Monday, November 12, 2007

Answer to a Reader - Why I Was Once a Republican

A reader, VAB251 has asked: So Michael, please tell us what it was about the GOP that once appealed to you? The question deserves and answer since I am now pretty ruthless in my condemnation of the GOP. Here's a brief run down of how I came to be involved in the Party (some of which has been touched on previously in posts about my closet years):
As the father of three academically gifted children, a significant issue as they grew up was that of the quality of the education that they were receiving in public school. Most public schools, unfortunately, aim their curriculum at the low middle. This is particularly true in the elementary grades where students cannot self-select more rigorous courses. Rather, it tends to be a one size fits all approach, with the most capable students frequently being left to their own devices, or like my son, getting into mischief because he was bored silly (in second and third grade he was reading years ahead of grade level and often was simply given other books to read and amuse himself while the class covered course work he had mastered long before). Most of the public does not realize that gifted students have a higher drop out rate than regular students and are not assured of doing well in school, if not challenged and properly supported.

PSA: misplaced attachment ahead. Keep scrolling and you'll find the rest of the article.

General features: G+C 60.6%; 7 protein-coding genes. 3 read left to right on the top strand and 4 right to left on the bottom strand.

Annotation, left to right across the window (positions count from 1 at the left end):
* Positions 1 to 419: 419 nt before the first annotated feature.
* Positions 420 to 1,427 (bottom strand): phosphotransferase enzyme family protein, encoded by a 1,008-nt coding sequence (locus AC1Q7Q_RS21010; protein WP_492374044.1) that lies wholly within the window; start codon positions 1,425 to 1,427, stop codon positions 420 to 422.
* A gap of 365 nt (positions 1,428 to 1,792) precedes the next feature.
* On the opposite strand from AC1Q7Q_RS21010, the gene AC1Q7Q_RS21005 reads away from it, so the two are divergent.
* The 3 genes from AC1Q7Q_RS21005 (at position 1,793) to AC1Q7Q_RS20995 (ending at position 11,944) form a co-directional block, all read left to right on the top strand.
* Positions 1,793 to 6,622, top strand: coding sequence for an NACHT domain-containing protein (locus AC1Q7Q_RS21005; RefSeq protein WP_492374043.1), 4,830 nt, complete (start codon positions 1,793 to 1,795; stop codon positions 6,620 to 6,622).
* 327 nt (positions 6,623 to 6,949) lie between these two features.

As one who believes in public education as the vehicle for social advancement of the general population, I did not want to abandon the public schools in favor of private schools. Many of my fellow attorneys, doctors and others with more political clout did so and the result was that those who were best positioned to demand that the schools be improved just walked away. Ultimately, in the spring of 1994 I ran for school board on a plank of fiscal responsibility (the school division was on the brink of a $12 million deficit), improved academic rigor, and merit pay for teachers. The local affiliate of the National Education Association (which pretty much controlled the local Democratic party) did NOT like those principles and soon I was targeted as "Christian Right" and an enemy of public education. In fact, affiliates from NEA affiliates in 17 states (even Alaska) funneled money into the Virginia Beach election.